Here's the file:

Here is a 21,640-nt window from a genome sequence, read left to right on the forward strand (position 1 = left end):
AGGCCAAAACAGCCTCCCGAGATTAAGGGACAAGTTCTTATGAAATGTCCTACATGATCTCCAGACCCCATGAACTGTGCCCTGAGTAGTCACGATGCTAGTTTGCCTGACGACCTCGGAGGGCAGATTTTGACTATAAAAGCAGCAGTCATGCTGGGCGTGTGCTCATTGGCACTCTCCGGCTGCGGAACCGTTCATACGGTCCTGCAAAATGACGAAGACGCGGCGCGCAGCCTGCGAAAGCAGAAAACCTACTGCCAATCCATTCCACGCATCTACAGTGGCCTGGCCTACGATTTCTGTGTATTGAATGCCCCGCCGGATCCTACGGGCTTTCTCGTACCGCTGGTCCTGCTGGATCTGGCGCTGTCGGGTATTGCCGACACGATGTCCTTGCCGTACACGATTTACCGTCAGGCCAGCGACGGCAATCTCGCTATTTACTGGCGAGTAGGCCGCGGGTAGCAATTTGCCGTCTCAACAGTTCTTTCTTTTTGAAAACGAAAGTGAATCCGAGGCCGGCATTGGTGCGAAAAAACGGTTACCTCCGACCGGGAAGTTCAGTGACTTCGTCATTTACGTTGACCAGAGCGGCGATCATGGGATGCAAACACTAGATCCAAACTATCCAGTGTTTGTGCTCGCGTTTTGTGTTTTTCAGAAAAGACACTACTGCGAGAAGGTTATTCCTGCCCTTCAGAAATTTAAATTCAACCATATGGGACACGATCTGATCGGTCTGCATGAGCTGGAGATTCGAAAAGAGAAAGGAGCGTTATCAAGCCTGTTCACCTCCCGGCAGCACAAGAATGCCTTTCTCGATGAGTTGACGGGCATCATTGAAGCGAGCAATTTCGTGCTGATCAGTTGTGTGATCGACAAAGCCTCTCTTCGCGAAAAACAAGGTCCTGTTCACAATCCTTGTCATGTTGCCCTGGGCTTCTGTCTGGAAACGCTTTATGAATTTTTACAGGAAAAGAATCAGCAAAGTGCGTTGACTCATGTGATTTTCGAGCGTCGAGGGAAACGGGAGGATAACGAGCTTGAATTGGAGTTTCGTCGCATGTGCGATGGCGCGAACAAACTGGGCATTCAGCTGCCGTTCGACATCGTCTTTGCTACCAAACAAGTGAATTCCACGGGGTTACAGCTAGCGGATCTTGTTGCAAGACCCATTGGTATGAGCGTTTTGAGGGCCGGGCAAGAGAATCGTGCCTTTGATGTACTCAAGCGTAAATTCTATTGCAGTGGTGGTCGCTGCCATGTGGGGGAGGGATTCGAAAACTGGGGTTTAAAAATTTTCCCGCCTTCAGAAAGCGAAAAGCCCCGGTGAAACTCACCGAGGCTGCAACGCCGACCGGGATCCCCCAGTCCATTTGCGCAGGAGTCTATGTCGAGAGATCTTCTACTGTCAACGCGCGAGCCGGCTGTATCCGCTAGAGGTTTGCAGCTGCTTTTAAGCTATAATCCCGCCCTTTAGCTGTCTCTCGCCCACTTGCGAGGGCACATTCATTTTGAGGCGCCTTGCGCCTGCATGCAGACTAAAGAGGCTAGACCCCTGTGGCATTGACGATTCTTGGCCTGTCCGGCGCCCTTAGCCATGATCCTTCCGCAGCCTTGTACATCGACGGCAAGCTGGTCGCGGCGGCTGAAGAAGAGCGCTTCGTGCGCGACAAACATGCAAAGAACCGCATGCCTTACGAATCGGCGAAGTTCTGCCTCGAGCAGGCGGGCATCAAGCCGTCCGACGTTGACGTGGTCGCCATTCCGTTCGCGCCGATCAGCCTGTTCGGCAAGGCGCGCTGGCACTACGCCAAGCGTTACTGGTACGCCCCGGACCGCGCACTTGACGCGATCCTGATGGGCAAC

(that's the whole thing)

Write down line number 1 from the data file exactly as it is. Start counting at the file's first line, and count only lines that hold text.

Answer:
Here is a 21,640-nt window from a genome sequence, read left to right on the forward strand (position 1 = left end):